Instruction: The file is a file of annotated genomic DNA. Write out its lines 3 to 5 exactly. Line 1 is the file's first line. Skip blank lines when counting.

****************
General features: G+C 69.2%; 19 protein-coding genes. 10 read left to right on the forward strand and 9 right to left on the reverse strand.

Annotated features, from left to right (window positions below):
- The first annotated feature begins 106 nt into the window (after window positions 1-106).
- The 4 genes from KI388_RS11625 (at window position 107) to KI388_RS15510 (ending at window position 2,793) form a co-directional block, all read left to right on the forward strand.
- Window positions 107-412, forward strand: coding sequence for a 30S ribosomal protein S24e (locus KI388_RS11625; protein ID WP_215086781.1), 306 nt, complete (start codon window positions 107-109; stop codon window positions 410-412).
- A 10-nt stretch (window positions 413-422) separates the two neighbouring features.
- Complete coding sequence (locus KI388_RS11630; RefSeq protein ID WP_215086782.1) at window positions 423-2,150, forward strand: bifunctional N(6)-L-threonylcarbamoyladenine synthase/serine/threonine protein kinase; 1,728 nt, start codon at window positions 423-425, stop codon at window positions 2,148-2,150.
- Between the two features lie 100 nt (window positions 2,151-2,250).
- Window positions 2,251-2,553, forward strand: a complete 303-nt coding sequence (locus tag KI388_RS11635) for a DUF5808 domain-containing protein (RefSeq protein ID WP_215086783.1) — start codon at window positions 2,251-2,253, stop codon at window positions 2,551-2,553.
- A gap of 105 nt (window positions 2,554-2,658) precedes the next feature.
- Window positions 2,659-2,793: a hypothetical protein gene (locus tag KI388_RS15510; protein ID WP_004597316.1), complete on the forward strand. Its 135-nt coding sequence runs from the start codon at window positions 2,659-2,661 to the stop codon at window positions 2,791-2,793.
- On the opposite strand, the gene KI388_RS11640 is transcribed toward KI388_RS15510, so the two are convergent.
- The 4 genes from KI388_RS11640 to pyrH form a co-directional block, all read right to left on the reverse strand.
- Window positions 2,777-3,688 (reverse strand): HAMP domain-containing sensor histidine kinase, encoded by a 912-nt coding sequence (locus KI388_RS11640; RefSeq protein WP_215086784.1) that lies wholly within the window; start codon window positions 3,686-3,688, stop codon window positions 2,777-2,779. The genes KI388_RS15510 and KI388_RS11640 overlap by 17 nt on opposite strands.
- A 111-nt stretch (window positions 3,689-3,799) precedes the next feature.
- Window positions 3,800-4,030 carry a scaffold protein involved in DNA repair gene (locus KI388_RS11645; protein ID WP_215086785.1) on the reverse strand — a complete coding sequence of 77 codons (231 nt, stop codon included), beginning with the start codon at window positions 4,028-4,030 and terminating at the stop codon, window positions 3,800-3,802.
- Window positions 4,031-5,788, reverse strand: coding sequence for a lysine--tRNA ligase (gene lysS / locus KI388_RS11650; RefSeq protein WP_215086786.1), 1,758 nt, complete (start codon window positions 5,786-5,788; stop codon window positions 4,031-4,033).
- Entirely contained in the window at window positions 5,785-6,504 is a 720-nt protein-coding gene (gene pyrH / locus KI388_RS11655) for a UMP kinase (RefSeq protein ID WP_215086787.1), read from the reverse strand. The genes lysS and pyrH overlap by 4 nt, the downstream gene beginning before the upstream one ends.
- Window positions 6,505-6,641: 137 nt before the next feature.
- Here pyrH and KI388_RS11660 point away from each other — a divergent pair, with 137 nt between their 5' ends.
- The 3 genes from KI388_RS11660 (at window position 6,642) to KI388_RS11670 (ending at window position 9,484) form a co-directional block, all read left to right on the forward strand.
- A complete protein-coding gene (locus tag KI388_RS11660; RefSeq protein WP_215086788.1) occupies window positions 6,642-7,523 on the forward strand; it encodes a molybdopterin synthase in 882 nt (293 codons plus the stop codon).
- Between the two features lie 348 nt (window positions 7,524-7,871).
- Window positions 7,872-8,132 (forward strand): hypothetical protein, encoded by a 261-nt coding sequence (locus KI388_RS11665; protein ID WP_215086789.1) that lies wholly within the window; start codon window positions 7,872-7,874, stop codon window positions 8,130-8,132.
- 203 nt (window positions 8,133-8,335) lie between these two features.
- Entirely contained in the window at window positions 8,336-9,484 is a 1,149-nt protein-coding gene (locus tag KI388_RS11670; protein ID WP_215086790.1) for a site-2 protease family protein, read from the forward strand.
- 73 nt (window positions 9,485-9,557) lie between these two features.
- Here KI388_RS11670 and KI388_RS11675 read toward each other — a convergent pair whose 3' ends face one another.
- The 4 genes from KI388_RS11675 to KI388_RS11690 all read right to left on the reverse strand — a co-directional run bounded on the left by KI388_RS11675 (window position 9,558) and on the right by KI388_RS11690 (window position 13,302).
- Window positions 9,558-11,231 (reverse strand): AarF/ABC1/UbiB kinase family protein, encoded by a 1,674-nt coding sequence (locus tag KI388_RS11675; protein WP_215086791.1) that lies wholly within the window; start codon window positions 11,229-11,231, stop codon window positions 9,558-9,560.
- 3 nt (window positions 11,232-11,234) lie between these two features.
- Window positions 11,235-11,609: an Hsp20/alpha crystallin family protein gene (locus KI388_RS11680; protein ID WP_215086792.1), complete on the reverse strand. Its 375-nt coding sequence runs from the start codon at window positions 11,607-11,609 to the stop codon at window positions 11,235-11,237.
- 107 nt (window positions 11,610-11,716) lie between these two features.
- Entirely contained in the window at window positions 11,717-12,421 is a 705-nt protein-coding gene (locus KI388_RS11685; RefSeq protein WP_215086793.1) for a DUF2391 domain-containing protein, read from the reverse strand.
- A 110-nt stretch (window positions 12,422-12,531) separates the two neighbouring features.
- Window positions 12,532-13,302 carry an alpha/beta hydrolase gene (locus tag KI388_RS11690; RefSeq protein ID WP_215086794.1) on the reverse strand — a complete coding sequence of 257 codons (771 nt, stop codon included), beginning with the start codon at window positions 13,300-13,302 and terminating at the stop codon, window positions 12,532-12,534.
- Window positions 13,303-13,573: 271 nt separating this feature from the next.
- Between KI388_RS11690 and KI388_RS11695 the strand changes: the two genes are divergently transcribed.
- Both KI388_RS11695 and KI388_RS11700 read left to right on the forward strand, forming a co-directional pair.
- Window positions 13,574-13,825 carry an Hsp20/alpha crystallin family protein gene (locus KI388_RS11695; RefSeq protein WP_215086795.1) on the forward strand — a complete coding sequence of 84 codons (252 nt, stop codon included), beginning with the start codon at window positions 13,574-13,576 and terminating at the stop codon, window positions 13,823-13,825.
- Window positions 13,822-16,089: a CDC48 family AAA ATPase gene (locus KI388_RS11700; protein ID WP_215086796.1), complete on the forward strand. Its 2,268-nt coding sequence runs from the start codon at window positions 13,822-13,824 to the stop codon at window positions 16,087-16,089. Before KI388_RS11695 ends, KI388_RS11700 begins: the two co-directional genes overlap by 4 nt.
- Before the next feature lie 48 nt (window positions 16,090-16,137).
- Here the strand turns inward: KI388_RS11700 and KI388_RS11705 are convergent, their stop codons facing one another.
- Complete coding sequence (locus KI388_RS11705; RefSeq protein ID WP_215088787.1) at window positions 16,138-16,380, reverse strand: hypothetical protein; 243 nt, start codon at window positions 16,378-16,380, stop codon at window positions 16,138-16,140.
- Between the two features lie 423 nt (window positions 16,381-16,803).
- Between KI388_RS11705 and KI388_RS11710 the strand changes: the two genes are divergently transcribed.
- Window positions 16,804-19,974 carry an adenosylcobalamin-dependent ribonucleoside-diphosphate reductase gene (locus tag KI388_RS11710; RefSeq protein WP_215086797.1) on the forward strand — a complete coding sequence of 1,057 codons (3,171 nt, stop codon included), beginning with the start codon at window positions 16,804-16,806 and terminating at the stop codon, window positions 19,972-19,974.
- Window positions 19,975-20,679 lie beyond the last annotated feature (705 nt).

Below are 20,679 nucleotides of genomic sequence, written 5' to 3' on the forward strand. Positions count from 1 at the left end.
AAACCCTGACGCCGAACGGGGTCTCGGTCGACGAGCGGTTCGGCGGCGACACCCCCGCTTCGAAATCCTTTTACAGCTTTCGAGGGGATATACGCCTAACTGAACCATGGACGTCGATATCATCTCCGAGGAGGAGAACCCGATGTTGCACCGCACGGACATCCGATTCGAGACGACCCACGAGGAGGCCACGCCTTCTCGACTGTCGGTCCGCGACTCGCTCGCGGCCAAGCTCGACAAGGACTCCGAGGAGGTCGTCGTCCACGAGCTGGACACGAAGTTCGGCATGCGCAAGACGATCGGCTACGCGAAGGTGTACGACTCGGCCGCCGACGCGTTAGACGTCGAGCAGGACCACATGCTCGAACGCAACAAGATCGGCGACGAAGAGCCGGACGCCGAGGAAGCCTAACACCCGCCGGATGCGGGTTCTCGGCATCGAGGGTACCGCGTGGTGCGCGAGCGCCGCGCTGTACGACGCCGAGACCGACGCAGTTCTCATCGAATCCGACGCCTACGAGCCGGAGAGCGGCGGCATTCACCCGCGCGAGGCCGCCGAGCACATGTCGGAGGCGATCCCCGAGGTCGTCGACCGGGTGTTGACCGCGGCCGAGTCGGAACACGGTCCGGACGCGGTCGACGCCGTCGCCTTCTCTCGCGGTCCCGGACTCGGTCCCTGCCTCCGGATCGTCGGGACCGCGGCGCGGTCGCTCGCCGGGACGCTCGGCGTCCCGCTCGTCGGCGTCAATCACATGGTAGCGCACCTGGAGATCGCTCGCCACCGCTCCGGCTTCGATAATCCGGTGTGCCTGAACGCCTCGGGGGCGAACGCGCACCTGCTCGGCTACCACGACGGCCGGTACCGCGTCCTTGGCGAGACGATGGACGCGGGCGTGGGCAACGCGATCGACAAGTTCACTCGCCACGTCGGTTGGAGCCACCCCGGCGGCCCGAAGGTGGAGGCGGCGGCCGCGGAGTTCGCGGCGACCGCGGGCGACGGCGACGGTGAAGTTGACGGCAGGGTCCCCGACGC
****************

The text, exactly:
- The first annotated feature begins 106 nt into the window (after window positions 1-106).
- The 4 genes from KI388_RS11625 (at window position 107) to KI388_RS15510 (ending at window position 2,793) form a co-directional block, all read left to right on the forward strand.
- Window positions 107-412, forward strand: coding sequence for a 30S ribosomal protein S24e (locus KI388_RS11625; protein ID WP_215086781.1), 306 nt, complete (start codon window positions 107-109; stop codon window positions 410-412).